It is an early autumn afternoon, the leaves just beginning their brilliant decline. Twice when a cloud passes overhead she puts on her sweater, only to take it off when the sun comes back out. The pale blue cardigan slips easily on and off her narrow shoulders.
The cemetery is old and large enough that here, deep within the borders and down an easy slope among elms and maples and rows of monuments, you are secluded enough from the city’s traffic and noise to register only a distant sensation of outside life.
She has put down the blanket in a spot beneath a chestnut tree not far from the gravestone I visit. I saw them converge on this point from opposite directions, he in his tie and pressed pants walking from the main entrance near the busy streets and she in her sweater and skirt coming from the direction of the lake. They were looking for each other and did not see me. Now I move slightly to the other side of the tall granite marker so I will not disturb them. I can hear their voices. Not their words, not all of them, but the tenor and rhythm are clear, the intent. I don’t need their words, I can fill them in. Who hasn’t been a player in such intimate encounters and remembers exactly how it feels?
He nestles close to her, one hand tucked behind her on the blanket. She sits with her back straight, a perfect right angle to the ground.
He says, “Leave it to you to pick a cemetery.”
“You don’t like it?”
“It’s quiet enough — I like that. I was hoping for a private spot.”
“I like coming here. I feed the ducks in the lake though there’s a sign against it.”
He kisses her ear. The sunlight glints off her long silver earrings. He kisses her neck.
“Please, not here.”
“Do you mean that?”
She says nothing.
“You mean not anywhere,” he says.
She strokes the back of her fingers over his shaven and scented cheeks. There is something wistful in her movements, as if she were comforting a sad child.
“There are two presidents buried here. Fillmore and Grant. And a famous Seneca Indian chief.”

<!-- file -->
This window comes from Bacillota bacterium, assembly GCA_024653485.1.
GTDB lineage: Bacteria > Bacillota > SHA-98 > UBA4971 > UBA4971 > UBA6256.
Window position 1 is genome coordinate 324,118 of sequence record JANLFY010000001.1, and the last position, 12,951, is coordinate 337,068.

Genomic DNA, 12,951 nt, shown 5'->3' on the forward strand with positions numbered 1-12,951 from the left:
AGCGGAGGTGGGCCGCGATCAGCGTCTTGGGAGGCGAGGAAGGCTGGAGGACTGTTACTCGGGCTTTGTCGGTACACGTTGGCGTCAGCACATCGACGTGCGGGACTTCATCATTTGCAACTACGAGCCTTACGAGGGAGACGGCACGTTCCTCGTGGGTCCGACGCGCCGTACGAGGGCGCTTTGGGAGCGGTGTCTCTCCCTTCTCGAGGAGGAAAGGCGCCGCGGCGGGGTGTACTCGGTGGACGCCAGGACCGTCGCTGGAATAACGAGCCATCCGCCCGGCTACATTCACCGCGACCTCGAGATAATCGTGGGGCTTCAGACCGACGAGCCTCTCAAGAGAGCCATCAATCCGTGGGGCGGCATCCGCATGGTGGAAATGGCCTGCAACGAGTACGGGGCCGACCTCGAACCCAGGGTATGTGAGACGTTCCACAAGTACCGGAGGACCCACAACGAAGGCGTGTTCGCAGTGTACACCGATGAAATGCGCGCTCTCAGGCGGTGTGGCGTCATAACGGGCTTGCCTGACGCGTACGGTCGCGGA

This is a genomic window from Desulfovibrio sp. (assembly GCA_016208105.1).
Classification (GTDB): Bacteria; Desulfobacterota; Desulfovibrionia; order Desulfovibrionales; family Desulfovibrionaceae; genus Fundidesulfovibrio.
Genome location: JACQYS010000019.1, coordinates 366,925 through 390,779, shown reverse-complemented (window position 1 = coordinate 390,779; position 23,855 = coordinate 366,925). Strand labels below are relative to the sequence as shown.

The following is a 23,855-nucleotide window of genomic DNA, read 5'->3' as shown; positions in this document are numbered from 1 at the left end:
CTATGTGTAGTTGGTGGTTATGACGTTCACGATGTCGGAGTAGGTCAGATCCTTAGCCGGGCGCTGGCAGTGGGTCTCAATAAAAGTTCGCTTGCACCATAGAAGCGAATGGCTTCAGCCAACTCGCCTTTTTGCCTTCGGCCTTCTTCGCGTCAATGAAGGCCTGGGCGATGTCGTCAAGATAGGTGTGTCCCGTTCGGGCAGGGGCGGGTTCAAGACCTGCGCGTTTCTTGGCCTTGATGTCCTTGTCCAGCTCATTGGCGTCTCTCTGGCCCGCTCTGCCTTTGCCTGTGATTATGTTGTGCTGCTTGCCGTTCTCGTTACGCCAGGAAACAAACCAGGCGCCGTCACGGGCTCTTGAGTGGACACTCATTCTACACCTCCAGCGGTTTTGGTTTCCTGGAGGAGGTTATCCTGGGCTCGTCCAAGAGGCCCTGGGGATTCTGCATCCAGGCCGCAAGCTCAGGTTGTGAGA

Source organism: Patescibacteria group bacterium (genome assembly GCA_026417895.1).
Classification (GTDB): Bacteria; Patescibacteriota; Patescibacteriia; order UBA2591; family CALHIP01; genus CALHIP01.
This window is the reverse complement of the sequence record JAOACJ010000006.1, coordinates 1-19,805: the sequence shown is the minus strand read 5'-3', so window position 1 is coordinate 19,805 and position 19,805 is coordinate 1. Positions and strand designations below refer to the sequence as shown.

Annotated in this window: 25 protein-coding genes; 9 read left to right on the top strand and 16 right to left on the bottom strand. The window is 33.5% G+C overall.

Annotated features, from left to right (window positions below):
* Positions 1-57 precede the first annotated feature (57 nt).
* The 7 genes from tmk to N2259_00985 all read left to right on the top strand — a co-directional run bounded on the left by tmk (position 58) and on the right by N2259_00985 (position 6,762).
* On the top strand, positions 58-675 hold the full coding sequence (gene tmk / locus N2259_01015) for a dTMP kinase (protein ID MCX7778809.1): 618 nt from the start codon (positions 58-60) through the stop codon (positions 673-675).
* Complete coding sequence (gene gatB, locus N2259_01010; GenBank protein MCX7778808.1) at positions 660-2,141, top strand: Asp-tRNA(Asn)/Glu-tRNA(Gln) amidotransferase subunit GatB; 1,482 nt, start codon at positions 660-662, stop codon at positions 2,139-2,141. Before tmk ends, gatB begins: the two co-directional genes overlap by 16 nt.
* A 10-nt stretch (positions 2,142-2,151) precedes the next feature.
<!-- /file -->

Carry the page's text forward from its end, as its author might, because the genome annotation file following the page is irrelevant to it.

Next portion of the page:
“You know a lot about this cemetery.”
“But I don’t personally know anyone buried here. That’s what happens when you’re far from home.”
She opens the picnic basket and starts setting things on the blanket. He uncorks a bottle and pours a glass of dark red wine for each of them.
“Do you want some cheese to start?” she asks. “Or do you want a sandwich?”
“You really went all out.”
“This is your big sendoff isn’t it?”
He tries to explain. It’s not really a sendoff, that’s not how he thinks of it.
“Never mind,” she says. “What do you want?”
“Everything. Let’s just put everything out and eat what we want.”
“I even brought dessert. Your favorite — I got éclairs at the bakery.”
They eat without speaking. A few murmurs pass between them. Oil from the salad gets on their hands and lips and when she looks in her bag she can’t find napkins. She forgot to pack them with the lunch.
“We could use the blanket,” he says.
“God no. Do you know how many places it’s been?”
She starts to wipe her hands on the grass but he reaches for her wrists and pulls her hands close to his face. He puts the tip of one of her fingers into his mouth. She lets him go on for a moment, then takes her hand away. “Not now,” she says.
He fills their glasses again, too high, as if he’s decided to drink up quickly and get out of here. “Have you thought any more about coming?” he says.
“You mean about your leaving.”
“We could talk about it more if you like.”
“Talking will only repeat what we already know. Do you mind?”
“I think you do but you shouldn’t mind.”
I understand a man has to live his life, but I would handle his situation much differently, especially with a beautiful woman like her. I mean, look at her. He has forgotten how fortunate he is to have her. Someday he will regret what he is doing. He thinks he has all the time in the world and will meet someone else, someone better, but he might not. He won’t.
She leans over and kisses him, just a touch, then more deeply, with one hand in his hair. She turns sideways and something catches her eye. I think it is me.
She lowers her voice. “Don’t look up yet, but there’s someone standing over there.”